B Cell Flow Cytometry Analysis
In all experiments, flow cytometry was performed using a LSR Fortessa cytometer (BD Biosciences) and the results were analyzed using FlowJo software (FlowJo, LLC). To assess B cell purity upon isolation, isolated cells were stained with anti-CD3 and anti-B220 (mouse, BD Biosciences) or anti-CD19 (human, BioLegend) and analyzed by flow cytometry. To assess class switching to IgG1 on mouse B cells, after 3 and 5 of culture cells were stained with anti-B220 and anti-IgG1 (BD Biosciences) and analyzed by flow cytometry. In experiments involving AIDCre-Rosa26YFP mice, cells were stained with anti-B220 (BioLegend) and anti-IgG1 (BD Biosciences), and the percentage of YFP-positive cells was analysed in addition. To analyze the expression of CD86 on mouse B cells, B cells were cultured for 6 and 8 hours and subsequently stained with anti-B220 (BD Biosciences) and anti-CD86 (eBioscience) or its IgG2b κ isotype control (ThermoFisher). To investigate Dectin-1 expression in B cells, splenic cells were stained with anti-B220 (BD Biosciences) and anti-Dectin-1 (clone 2A11, Thermo Fisher Scientific and clone bg1fpj, eBioscience). In all cases DAPI (Sigma) was added to the cells prior to analysis for dead cell exclusion. To assess the intracellular IL-6 in B cells, after 5 days of culture cells were treated with 10 ng/mL PMA (Sigma) and 1 µg/mL ionomycin (Sigma), followed by incubation in a PMA/ionomycin solution containing 50 µg/mL Brefeldin A (BioLegend). After fixation with 2% formaldehyde (Roth), cells were permeabilized using a 5% Saponin (Sigma) solution to enable intracellular cytokine staining. Cells were labelled with anti-CD3, anti-B220 (BD Bioscience) and anti-IL6 (BioLegend) and analyzed by flow cytometry.
B cell culture supernatants were analyzed by ELISA to determine the concentration of secreted IgM, IgG1 (mouse) or IgG (human). Briefly, 96-well plates (Nunc, Maxisorp) were coated with capture antibody overnight at 4°C. After washing the plate and blocking unspecific binding, supernatants were incubated for 1 hour at room temperature and were detected using a biotin-coupled antibody, streptavidin-HRP and O-phenylenediamine substrate (Sigma). After stopping the reaction with 3N HCL, absorbance at 492nm was measured. Immunoglobulin concentration was determined by comparison with a standard curve. For mouse IgM and IgG1 detection the antibodies anti-IgM, anti-IgG1, anti-IgM-biotin, anti-IgG1-biotin, purified IgM and purified IgG1 were all purchased from BD Pharmingen. For human IgG detection the antibodies anti-IgG and anti-IgG-biotin were purchased from BD Pharmingen and purified IgG was purchased from Jackson ImmunoResearch.
IL-6 and IL-10 concentration in mouse B cell culture supernatants was measured using the kits Mouse IL-10 ELISA Ready-SET-Go! and Mouse IL-6 ELISA Ready-SET-Go! (eBioscience). ELISA was performed according to the manufacturer’s instructions.
B cells isolated from murine spleens were cultured at 5x105 cells/mL in 6-well plates at 37°C in cRPMI. Stimulation conditions were achieved by adding 1µg/mL anti-CD40 (eBioscience) with 20ng/mL IL-4 (eBioscience) into the medium. After seeding, either 10µg/mL LPS (Sigma, L4391), 30µg/mL Zymosan (Wako) or 500µg/mL heat-killed Candida albicans yeast or hyphae were added. After 12 hours of incubation, the B cells were harvested. B cells lysates were prepared by incubation in 20 mM HEPES pH 7.9 (Invitrogen), 350 mM NaCl (Carl Roth), 20% glycerin (Carl Roth), 1 mM MgCl2 (Carl Roth), 0.5 mM EDTA (AppliChem), 0.1 mM EGTA (Fluka Chemie), 1% NP-40 (AppliChem) and protease and phosphatase inhibitors (Roche, Basel, Switzerland) for 20 min at 4°C. The protein concentration of the lysates was measured using the colorimetric DC Protein Assay (Bio-Rad). 30 µg of lysate proteins were diluted in sample buffer containing 20% glycerol (Carl Roth), 4% sodium dodecyl sulfate (Carl Roth), and 120 mN Tris pH 6.8 (Carl Roth) and 0.1% bromophenol blue (Carl Roth). Prior to the sodium dodecylsulfate polyacrylamide (12% acrylamide, Carl Roth) gel electrophoresis, 2 µL of 1 mM DTT (Invitrogen) was added and samples were denatured at 95°C for 5 min. Blotting onto a polyvinylidene fluoride membrane (Carl Roth) was achieved with a wet tank transfer system (Hoefer) and its efficiency was confirmed by staining the membrane with Ponceau S solution (Sigma-Aldrich). The blocking of unspecific binding sites on the membrane and the incubation with antibodies was performed in Tris-buffered saline [50 mM pH 7.5 Tris-Cl (Carl Roth), 150 mM NaCl (Carl Roth) and 0.2% Tween20 (Carl Roth)] with 5% milk powder (Carl Roth). For protein detection, the membranes were incubated with the primary antibodies α–vinculin (BIOZOL), α-IRAK4 (Cell Signaling) or α-pIRAK4 (Abnova) and the secondary horseradish-peroxidase-conjugated antibodies α-mouse IgG (Promega), α-rabbit IgG (Cell Signaling) or α-mouse IgG (Cell Signaling), respectively.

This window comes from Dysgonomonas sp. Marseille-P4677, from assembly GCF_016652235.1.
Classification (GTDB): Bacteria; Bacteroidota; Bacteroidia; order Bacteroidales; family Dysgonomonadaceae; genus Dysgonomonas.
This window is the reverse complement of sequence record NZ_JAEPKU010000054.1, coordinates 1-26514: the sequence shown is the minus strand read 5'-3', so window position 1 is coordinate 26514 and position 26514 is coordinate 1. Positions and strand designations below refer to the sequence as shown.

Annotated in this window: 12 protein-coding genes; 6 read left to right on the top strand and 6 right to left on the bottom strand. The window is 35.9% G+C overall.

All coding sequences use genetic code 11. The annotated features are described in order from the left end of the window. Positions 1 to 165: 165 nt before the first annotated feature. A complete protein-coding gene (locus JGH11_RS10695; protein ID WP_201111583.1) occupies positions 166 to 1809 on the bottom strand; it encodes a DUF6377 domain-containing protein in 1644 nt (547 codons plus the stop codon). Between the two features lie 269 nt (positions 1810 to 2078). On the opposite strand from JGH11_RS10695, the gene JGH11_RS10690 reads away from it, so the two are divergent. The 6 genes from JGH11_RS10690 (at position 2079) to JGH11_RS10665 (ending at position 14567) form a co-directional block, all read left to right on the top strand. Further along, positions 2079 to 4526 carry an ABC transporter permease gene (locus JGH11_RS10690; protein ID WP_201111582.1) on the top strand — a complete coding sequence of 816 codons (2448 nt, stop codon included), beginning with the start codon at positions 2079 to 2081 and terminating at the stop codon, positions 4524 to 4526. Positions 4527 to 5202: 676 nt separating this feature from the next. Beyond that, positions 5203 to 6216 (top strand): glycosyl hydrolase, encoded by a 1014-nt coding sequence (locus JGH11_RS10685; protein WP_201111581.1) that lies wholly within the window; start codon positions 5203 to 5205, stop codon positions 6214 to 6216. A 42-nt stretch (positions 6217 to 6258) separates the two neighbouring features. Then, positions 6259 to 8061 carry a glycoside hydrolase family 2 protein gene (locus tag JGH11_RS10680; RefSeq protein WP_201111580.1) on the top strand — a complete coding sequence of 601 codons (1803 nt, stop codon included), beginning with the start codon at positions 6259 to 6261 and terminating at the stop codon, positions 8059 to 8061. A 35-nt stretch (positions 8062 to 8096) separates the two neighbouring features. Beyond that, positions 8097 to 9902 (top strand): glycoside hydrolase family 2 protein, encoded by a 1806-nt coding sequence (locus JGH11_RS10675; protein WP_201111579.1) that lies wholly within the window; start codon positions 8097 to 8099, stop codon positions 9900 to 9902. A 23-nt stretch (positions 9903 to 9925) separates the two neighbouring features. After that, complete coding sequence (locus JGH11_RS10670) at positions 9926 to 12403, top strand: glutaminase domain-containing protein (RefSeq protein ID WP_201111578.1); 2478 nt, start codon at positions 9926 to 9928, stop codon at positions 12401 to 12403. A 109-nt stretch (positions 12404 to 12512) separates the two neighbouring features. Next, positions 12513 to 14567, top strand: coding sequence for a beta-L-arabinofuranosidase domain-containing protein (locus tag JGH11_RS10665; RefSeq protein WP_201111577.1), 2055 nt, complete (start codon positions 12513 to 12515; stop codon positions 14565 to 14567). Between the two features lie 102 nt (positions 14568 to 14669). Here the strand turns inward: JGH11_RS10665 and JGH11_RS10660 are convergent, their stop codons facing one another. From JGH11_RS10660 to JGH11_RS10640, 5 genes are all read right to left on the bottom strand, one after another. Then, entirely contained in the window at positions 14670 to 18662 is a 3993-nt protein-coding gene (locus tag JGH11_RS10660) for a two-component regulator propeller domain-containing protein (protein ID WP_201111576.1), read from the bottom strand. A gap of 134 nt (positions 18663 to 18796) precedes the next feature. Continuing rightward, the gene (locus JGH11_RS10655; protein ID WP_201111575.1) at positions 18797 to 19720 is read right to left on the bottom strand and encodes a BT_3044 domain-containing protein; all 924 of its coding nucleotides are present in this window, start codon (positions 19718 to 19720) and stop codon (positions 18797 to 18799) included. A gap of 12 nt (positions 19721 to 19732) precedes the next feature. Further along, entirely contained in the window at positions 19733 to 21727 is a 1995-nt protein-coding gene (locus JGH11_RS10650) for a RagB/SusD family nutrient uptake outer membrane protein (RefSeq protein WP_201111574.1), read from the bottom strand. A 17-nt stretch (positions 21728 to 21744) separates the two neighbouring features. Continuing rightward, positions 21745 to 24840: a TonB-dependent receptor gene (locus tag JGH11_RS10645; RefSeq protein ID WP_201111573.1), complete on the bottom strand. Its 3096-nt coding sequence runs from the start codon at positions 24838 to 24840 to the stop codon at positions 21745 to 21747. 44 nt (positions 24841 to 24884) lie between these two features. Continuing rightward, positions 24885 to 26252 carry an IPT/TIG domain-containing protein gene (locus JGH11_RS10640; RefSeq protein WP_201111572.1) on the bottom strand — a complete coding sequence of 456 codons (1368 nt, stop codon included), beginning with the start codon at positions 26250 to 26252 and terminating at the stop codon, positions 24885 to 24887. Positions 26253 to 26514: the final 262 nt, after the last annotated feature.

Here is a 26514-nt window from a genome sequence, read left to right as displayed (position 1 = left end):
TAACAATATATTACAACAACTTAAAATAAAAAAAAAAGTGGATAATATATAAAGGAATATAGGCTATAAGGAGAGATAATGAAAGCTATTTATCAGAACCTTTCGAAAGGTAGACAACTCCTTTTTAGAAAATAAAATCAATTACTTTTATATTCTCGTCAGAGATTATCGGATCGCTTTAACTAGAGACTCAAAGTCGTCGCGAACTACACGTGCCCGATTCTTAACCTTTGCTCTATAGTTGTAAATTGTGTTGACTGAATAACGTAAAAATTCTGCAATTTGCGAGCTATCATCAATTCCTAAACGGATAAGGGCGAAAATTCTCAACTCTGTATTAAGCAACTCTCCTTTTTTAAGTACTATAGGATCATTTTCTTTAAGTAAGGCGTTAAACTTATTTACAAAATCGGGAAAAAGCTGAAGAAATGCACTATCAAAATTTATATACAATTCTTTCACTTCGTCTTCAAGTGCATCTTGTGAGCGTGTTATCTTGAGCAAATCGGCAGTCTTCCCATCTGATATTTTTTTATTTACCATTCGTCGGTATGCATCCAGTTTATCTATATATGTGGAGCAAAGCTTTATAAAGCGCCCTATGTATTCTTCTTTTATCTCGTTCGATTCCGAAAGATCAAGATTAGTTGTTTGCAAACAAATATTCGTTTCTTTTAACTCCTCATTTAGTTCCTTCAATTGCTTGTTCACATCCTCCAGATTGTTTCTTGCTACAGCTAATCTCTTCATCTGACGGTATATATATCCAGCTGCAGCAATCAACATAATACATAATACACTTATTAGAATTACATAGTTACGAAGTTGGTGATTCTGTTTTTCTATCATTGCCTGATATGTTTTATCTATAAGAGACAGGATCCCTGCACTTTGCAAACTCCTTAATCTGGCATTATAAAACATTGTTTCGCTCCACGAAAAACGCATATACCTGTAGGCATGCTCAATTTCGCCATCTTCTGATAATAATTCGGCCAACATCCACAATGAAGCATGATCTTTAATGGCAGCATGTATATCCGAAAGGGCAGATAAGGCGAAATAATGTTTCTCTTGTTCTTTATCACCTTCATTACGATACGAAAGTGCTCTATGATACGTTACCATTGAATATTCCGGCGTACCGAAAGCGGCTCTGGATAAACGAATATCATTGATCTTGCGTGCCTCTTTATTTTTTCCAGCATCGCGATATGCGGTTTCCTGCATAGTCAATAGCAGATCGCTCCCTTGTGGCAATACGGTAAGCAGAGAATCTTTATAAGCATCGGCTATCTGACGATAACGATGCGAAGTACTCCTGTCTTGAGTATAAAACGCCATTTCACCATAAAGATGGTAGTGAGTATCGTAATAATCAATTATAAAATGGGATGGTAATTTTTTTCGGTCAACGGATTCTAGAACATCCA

B Cell Proliferation
To follow B cell proliferation, isolated mouse B cells were stained with Vybrant CFDA SE Cell Tracer Kit (Thermo Fisher Scientific) during culture in different stimulating conditions. Briefly, after isolation, cells were set to 5x106 cells/mL in prewarmed PBS and stained with 1µM CFDA SE for 10min at 37°C. After staining, the stain was quenched by addition of 5 times cold cRPMI. Cells were then re-pelleted, resuspended in prewarmed cRPMI and incubated for an additional 20min at 37°C to ensure complete modification of the probe. Following incubation, cells were re-pelleted and set in the appropriate conditions for stimulation and culture. CFSE dilution was analyzed by flow cytometry on days 1 to 4 after culture. In addition, cells were stained with anti-B220 (BD Biosciences) and DAPI (Sigma) for dead cell exclusion. Number of divisions during the analyzed time period was calculated by . MFI, mean fluorescence intensity.